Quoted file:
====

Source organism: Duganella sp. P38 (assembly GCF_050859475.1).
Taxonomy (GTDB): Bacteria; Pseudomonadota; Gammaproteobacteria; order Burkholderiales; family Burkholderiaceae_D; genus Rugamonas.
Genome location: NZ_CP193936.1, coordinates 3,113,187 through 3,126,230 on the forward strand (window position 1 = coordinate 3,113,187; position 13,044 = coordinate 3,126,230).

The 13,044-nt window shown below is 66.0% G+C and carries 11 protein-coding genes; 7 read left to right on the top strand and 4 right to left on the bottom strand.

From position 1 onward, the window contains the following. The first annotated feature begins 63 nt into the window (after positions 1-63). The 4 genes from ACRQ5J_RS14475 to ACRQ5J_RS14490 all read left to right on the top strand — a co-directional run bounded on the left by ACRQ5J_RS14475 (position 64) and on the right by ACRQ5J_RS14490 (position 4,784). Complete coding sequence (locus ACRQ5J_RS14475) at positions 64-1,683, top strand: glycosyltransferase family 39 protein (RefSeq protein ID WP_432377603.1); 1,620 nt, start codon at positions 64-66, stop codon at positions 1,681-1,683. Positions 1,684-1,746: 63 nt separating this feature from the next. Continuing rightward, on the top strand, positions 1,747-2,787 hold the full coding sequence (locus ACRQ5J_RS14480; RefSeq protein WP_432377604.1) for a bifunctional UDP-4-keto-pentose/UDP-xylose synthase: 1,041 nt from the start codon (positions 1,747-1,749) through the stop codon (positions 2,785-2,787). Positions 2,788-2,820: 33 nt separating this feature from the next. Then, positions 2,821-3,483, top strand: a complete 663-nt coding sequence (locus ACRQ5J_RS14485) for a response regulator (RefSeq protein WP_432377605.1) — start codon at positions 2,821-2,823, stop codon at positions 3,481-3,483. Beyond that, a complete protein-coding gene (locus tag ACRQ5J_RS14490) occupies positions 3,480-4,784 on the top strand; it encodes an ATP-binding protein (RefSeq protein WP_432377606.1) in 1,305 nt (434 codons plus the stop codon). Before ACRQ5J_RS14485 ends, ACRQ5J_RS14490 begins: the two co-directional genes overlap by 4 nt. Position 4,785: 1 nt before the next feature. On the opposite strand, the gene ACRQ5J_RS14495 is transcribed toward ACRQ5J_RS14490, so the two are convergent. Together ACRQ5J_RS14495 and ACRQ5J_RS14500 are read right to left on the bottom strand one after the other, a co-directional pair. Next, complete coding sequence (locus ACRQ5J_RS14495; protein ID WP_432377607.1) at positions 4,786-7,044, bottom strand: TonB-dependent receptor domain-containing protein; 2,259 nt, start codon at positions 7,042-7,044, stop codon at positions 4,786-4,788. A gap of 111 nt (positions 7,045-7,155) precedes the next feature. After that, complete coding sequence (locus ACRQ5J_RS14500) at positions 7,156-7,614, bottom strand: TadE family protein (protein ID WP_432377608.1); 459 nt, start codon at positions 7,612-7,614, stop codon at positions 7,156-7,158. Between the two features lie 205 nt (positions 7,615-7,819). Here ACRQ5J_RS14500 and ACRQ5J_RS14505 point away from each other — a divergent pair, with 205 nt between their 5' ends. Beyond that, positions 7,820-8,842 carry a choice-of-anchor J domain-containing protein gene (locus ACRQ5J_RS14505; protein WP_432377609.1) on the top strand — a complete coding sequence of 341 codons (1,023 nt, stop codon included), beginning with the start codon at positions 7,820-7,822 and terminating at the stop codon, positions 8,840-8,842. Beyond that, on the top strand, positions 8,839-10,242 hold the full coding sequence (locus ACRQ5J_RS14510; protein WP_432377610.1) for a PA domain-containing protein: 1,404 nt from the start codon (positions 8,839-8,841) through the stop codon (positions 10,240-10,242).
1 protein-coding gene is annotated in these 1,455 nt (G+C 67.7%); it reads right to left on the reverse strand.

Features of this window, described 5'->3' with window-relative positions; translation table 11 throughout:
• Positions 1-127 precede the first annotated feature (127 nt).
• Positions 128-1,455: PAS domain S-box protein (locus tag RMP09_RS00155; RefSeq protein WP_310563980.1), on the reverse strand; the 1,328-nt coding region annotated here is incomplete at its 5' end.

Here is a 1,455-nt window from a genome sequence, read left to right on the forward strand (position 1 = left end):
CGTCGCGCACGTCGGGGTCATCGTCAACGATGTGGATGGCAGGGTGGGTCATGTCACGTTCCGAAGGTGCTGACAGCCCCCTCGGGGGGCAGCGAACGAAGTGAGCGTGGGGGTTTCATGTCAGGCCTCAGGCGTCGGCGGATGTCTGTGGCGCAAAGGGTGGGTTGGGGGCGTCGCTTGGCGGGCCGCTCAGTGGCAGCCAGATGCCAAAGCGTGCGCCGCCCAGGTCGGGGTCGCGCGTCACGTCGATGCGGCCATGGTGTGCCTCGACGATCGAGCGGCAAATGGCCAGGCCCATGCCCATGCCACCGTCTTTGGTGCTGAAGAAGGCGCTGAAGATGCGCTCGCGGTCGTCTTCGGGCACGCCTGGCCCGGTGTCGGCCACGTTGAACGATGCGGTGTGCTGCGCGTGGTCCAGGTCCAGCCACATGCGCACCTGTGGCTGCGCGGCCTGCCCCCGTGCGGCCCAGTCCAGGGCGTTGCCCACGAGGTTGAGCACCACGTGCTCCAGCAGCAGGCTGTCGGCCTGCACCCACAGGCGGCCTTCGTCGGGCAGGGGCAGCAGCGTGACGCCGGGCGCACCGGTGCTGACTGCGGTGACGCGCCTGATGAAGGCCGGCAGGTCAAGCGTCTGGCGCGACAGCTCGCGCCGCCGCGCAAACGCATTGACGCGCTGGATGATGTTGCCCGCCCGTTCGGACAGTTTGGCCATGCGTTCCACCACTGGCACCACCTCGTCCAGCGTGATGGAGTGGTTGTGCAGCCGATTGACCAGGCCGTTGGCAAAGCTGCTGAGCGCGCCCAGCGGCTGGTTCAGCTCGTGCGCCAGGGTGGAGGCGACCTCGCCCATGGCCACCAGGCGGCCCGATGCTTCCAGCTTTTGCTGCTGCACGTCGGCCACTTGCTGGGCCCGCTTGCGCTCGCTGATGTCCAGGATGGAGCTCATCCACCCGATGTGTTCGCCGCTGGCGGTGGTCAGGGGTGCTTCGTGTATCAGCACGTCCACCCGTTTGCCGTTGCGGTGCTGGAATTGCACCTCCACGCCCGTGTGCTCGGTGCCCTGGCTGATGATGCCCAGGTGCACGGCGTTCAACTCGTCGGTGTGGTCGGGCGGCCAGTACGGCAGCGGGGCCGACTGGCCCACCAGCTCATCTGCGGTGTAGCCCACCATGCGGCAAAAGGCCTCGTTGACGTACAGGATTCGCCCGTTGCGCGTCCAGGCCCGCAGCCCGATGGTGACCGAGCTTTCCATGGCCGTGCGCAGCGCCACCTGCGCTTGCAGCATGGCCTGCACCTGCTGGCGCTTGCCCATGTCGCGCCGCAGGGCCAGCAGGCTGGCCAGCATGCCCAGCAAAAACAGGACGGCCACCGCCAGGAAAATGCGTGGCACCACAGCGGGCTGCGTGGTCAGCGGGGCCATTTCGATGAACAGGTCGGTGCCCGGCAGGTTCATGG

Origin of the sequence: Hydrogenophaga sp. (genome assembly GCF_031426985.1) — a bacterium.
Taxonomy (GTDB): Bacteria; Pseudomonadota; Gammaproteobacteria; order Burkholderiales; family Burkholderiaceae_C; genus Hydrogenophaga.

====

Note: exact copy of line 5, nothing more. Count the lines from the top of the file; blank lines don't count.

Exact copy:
From position 1 onward, the window contains the following. The first annotated feature begins 63 nt into the window (after positions 1-63). The 4 genes from ACRQ5J_RS14475 to ACRQ5J_RS14490 all read left to right on the top strand — a co-directional run bounded on the left by ACRQ5J_RS14475 (position 64) and on the right by ACRQ5J_RS14490 (position 4,784). Complete coding sequence (locus ACRQ5J_RS14475) at positions 64-1,683, top strand: glycosyltransferase family 39 protein (RefSeq protein ID WP_432377603.1); 1,620 nt, start codon at positions 64-66, stop codon at positions 1,681-1,683. Positions 1,684-1,746: 63 nt separating this feature from the next. Continuing rightward, on the top strand, positions 1,747-2,787 hold the full coding sequence (locus ACRQ5J_RS14480; RefSeq protein WP_432377604.1) for a bifunctional UDP-4-keto-pentose/UDP-xylose synthase: 1,041 nt from the start codon (positions 1,747-1,749) through the stop codon (positions 2,785-2,787). Positions 2,788-2,820: 33 nt separating this feature from the next. Then, positions 2,821-3,483, top strand: a complete 663-nt coding sequence (locus ACRQ5J_RS14485) for a response regulator (RefSeq protein WP_432377605.1) — start codon at positions 2,821-2,823, stop codon at positions 3,481-3,483. Beyond that, a complete protein-coding gene (locus tag ACRQ5J_RS14490) occupies positions 3,480-4,784 on the top strand; it encodes an ATP-binding protein (RefSeq protein WP_432377606.1) in 1,305 nt (434 codons plus the stop codon). Before ACRQ5J_RS14485 ends, ACRQ5J_RS14490 begins: the two co-directional genes overlap by 4 nt. Position 4,785: 1 nt before the next feature. On the opposite strand, the gene ACRQ5J_RS14495 is transcribed toward ACRQ5J_RS14490, so the two are convergent. Together ACRQ5J_RS14495 and ACRQ5J_RS14500 are read right to left on the bottom strand one after the other, a co-directional pair. Next, complete coding sequence (locus ACRQ5J_RS14495; protein ID WP_432377607.1) at positions 4,786-7,044, bottom strand: TonB-dependent receptor domain-containing protein; 2,259 nt, start codon at positions 7,042-7,044, stop codon at positions 4,786-4,788. A gap of 111 nt (positions 7,045-7,155) precedes the next feature. After that, complete coding sequence (locus ACRQ5J_RS14500) at positions 7,156-7,614, bottom strand: TadE family protein (protein ID WP_432377608.1); 459 nt, start codon at positions 7,612-7,614, stop codon at positions 7,156-7,158. Between the two features lie 205 nt (positions 7,615-7,819). Here ACRQ5J_RS14500 and ACRQ5J_RS14505 point away from each other — a divergent pair, with 205 nt between their 5' ends. Beyond that, positions 7,820-8,842 carry a choice-of-anchor J domain-containing protein gene (locus ACRQ5J_RS14505; protein WP_432377609.1) on the top strand — a complete coding sequence of 341 codons (1,023 nt, stop codon included), beginning with the start codon at positions 7,820-7,822 and terminating at the stop codon, positions 8,840-8,842. Beyond that, on the top strand, positions 8,839-10,242 hold the full coding sequence (locus ACRQ5J_RS14510; protein WP_432377610.1) for a PA domain-containing protein: 1,404 nt from the start codon (positions 8,839-8,841) through the stop codon (positions 10,240-10,242).